BRIEF DESCRIPTION OF THE DRAWINGS

Other and further objects, features, and advantages of the invention will be more explicit from the following detailed description taken with reference to the drawing wherein:

FIG. 1 is a sectional view showing a light-emitting apparatus in accordance with first embodiment of the invention;

FIG. 2 is a sectional view showing a light-emitting apparatus in accordance with second embodiment of the invention;

FIG. 3 is a sectional view showing a light-emitting apparatus in accordance with third embodiment of the invention;

FIG. 4 is a sectional view showing a conventional light-emitting apparatus; and

FIGS. 5A to 5E is plan views showing arrangement examples of the light-emitting apparatuses used in an illuminating apparatus.

DETAILED DESCRIPTION OF THE PREFERRED EMBODIMENTS

Now referring to the drawings, preferred embodiments of the invention are described below.

Now, a detailed description will be given below as to a light-emitting apparatus according to the invention. FIG. 1 is a sectional view showing the light-emitting apparatus in accordance with first embodiment of the invention. In the figure, the light-emitting apparatus comprises a base body 1, a reflection member 2, a light-emitting element 3, and a fluorescent material layer 4. On the upper part of the reflection member 2 is arranged the fluorescent material layer 4 for performing wavelength conversion on light emitted from a light-emitting element 3.

The base body 1 has a convexity formed on an upper principal surface thereof for emplacing the light-emitting element 3 thereon. The base body 1 is provided with a wiring conductor (not shown) formed of, for example, a metallized wiring line and a lead terminal for electrically conductively connecting within and without the light-emitting apparatus through the placement portion 1 b and its environs. The reflection member 2 is disposed on a periphery of the upper principal surface of the base body 1 so as to surround the convexity 1 a, having an inner surface 2 a of which is formed as a reflection surface for reflecting light emitted from the light-emitting element 3. The fluorescent material layer 4 is disposed on a top surface of the reflection member 2 so as to cover the light-emitting element 3, with a spacing secured between the fluorescent material layer 4 and the light-emitting element 3. The fluorescent material layer 4 is also composed of a light transmitting member that contains a fluorescent material for performing wavelength conversion on the light emitted from the light-emitting element 3.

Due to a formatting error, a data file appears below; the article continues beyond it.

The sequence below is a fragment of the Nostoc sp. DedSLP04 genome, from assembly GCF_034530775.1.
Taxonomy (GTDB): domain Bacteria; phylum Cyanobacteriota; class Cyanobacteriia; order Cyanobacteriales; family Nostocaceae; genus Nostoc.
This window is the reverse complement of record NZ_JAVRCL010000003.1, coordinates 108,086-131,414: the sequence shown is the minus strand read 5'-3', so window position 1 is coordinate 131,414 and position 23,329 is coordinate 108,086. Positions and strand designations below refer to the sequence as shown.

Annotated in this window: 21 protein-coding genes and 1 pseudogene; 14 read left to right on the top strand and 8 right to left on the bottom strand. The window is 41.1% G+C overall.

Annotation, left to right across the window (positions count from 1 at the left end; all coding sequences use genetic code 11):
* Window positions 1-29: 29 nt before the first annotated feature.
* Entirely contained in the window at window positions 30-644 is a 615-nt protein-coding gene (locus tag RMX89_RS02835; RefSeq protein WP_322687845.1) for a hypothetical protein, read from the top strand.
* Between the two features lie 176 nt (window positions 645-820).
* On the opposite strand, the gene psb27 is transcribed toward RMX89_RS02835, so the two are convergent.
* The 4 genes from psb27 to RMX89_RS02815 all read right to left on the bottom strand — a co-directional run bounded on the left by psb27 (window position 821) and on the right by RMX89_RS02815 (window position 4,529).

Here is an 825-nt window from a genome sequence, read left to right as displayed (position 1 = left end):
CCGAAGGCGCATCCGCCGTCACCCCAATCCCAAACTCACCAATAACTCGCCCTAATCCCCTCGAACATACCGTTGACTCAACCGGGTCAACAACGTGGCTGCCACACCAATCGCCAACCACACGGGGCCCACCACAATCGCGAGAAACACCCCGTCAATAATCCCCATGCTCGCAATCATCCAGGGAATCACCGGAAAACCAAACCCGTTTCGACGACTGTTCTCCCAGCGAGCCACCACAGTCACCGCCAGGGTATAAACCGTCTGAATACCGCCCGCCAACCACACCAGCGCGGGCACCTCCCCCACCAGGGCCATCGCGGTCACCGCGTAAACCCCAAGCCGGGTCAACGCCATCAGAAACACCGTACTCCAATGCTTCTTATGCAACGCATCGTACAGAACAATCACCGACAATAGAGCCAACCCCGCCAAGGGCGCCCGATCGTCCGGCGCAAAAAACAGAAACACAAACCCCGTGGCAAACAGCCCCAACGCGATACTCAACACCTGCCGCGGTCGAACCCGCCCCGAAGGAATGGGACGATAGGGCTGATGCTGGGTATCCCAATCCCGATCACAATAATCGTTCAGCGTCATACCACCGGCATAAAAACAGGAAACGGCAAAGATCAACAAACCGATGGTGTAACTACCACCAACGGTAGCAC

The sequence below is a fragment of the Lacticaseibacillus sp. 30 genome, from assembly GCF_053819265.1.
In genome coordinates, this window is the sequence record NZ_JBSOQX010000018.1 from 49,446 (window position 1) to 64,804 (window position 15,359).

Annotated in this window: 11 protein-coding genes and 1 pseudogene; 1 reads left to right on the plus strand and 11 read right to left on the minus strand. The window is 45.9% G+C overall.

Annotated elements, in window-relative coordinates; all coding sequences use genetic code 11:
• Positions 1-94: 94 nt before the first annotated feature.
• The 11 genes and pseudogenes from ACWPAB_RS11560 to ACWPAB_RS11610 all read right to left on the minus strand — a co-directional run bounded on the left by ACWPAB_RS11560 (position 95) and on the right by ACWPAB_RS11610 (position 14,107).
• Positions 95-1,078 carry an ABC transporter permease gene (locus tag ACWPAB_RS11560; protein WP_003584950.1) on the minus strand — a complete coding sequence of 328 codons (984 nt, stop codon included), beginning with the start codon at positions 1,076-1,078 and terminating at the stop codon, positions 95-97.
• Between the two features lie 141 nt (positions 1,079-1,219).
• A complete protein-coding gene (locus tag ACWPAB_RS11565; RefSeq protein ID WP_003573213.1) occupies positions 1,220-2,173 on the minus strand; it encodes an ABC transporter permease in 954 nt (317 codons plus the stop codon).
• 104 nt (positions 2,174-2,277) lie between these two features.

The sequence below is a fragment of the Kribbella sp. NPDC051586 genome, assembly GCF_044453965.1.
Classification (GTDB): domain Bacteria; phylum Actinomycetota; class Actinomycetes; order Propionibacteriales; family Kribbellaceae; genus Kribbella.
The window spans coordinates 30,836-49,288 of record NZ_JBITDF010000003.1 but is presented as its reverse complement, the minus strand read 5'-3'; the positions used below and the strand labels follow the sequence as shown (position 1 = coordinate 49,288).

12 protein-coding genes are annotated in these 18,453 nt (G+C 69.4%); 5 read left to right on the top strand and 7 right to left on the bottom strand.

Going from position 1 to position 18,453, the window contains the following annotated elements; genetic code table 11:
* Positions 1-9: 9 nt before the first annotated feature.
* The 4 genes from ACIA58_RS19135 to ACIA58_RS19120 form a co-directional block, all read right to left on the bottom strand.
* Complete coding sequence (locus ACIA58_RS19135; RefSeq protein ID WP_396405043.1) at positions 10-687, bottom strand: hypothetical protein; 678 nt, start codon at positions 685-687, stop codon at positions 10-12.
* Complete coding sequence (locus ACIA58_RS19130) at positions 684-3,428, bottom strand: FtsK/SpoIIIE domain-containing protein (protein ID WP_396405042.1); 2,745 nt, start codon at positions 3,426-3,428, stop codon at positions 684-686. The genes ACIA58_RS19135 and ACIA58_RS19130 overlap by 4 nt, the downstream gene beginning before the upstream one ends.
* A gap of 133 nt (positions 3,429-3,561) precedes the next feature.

The base body 1 is made of a ceramic material such as alumina ceramics, sintered aluminum nitride, sintered mullite, or glass ceramics, or a metal material such as an Fe—Ni—Co alloy or Cu—W alloy, or a resin material such as epoxy resin. The base body 1 has the convexity 1 a formed on a top surface as the upper principal surface thereon, for emplacing thereon the light-emitting element 3.

Onto the top surface of the base body 1 is attached the reflection member 2 so as to surround the convexity 1 a with use of a bonding material such as solder, a brazing filler material such as Ag brazing filler, or an epoxy-resin adhesive. The reflection member 2 is attached around the light-emitting element 3, with its inner surface 2 a arranged with desired surface accuracy (specifically, for example, the reflection member 2 is attached such that its inner surface 2 a as reflection surfaces disposed on both sides of the light-emitting element 3 are symmetrical with each other, when viewed in the vertical section of the light-emitting apparatus). This makes it possible to allow the light emitted from the light-emitting element 3 to be reflected evenly from the inner surface 2 a. The radiation light intensity and brightness can accordingly be improved effectively. An opening of the reflection member 2 which exposes the inner surface 2 a forms a round circle.

A cross section of the inner surface 2 a of the reflection member 2 cut by a virtual plane including a virtual axis L penetrating a center of the inner surface 2 a and perpendicular to the upper principal surface of the base body 1 has a sectional profile defined by a curved line expressed by the following formula, and the inner surface of the reflection member 2 is a curved surface obtained by rotating the curved line about the virtual axis:
Z=(cr 2)/[1+{1−(1+k)c 2 r 2}1/2] (where −10≦k≦−0.001, 0.001≦c≦10)

where r represents a radius from the virtual axis L to the inner surface 2 a, i.e., a radius of an inner dimension; Z represents a height from a lowermost position of the inner surface 2 a to a position having a radius r of the inner surface 2 a, and an angle θ1 which is made by an upper surface of the fluorescent material layer 4 and a line which connects one corner of a light-emitting portion of the light emitting element 3 with an uppermost position of the inner surface 2 a and is tangent to the one corner, is given as:
θ1≧90°−sin−1 (1/n 1)

where n1 represents a refractive index of the fluorescent material layer 4. In this way, the reflection member 2 is allowed to reflect the light emitted from the light-emitting element 3 perpendicularly with respect to the fluorescent material layer 4. Thus, the number of reflections of the light emitted from the light-emitting element 3 occurring on the inner surface 2 a can be reduced. Moreover, the light reflected from the inner surface 2 a can be prevented from undergoing total reflection on a lower surface of the fluorescent material layer 4. Further, the light that has been emitted from the light-emitting element 3 in an upward direction and entered the fluorescent material layer 4 without being reflected from the inner surface 2 a can be prevented from undergoing total reflection at the interface of the fluorescent material layer 4. Accordingly, absorption loss of the light emitted from the light-emitting element 3 can be reduced in the inner surface 2 a. Moreover, light confinement within the reflection member 2 can be avoided. As a result, it is possible to allow light to radiate out of the light-emitting apparatus with high efficiency, and to increase the radiation light intensity.